I was still a little hurt. Why did she have to yell at me like that? Didn’t she know that I hate yelling?! And I didn’t even deserve it. In fact, I was left feeling incredibly stupid. I had lived in this house for three and a half weeks and I had never known that there was the potential for someone to get their kicks while I was taking my shower. Great.
I sighed again. And waited on the couch until the movie was over and our guests would leave. The house was silent, except for the laughter of people paid to laugh on a world that isn’t real. No one besides these folks was going to be happy in this house if I had anything to say – or not say – about it.

So here I am. Afraid to eat the crackers. But I guess that I haven’t adequately explained the situation yet.

You see, I helped Melissa decide on what to buy for an event and no one ate the crackers and she was planning to return them, so she wouldn’t be accused of spending her professors’ money exorbitantly.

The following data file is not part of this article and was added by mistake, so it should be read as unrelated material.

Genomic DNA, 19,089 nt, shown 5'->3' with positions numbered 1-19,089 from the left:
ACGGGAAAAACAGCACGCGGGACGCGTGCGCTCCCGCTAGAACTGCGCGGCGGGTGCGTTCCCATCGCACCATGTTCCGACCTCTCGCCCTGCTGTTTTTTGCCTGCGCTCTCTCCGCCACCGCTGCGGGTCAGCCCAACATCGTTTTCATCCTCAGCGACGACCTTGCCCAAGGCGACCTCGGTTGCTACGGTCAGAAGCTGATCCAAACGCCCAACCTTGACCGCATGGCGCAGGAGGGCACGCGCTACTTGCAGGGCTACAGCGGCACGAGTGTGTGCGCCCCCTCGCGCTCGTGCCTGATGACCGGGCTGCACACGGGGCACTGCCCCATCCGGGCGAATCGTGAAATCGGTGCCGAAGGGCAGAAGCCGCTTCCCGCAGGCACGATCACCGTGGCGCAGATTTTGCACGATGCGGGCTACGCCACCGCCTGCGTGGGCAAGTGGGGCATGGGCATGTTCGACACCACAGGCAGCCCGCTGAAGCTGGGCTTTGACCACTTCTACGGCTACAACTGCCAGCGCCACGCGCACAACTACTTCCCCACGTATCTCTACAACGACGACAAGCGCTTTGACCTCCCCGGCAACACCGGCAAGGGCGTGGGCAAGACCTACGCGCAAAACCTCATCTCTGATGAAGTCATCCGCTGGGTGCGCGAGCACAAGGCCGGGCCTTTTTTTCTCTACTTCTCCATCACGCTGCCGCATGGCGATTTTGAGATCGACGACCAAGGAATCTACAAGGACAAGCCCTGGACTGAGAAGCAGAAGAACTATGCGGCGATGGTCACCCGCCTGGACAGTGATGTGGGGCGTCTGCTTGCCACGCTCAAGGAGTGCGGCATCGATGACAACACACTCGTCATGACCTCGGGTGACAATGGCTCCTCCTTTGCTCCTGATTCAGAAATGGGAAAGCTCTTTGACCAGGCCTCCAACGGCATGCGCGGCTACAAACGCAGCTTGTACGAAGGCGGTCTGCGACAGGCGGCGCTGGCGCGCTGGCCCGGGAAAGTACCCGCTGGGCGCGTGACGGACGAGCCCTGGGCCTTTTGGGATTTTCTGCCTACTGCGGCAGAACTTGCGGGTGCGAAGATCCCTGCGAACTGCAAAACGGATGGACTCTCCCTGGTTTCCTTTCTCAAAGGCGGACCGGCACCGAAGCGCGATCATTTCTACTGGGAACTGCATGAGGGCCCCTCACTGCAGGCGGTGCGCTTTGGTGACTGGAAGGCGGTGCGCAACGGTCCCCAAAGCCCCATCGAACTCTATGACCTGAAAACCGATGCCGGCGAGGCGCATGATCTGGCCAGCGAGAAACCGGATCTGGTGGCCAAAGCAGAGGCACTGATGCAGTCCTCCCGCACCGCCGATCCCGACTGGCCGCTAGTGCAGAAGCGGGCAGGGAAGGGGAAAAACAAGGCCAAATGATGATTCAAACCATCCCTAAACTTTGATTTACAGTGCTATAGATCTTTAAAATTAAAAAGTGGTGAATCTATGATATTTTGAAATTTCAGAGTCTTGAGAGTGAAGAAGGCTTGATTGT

But my stomach really hurts and the only thing that sounds acceptable to it is soup and crackers. I look at my watch. It is now 3:30 in the afternoon and I have now finally made up my mind. I am going to have those crackers! Recovery comes first and I need to eat!
I put a couple of dollars in a little bowl – surely that will be enough to compensate and as I am picking up the bright red box, the phone rings.
“Hello?” I answer.
“How could you do this to me?!” shrieks Melissa.
“What?!” I shriek back in stupid disbelief.
“Oh, no!” I think to myself. “Don’t tell me that yesterday is repeating itself – I can’t take anymore of this!”

Well,it did. Yesterday repeated itself.
Melissa had seen a note I had written on facebook, jumped to conclusions, and yelled at me again for something awful I had done without even being able to.
And I lost it.

I yelled and I shrieked back and told her that I was leaving. And I did. I spent two weeks living out of my car and sleeping over at my friend, Natasha’s. I never ate those crackers – but I’m not afraid of them anymore either. I left them and the nice, good girl who was afraid to eat them behind. For good.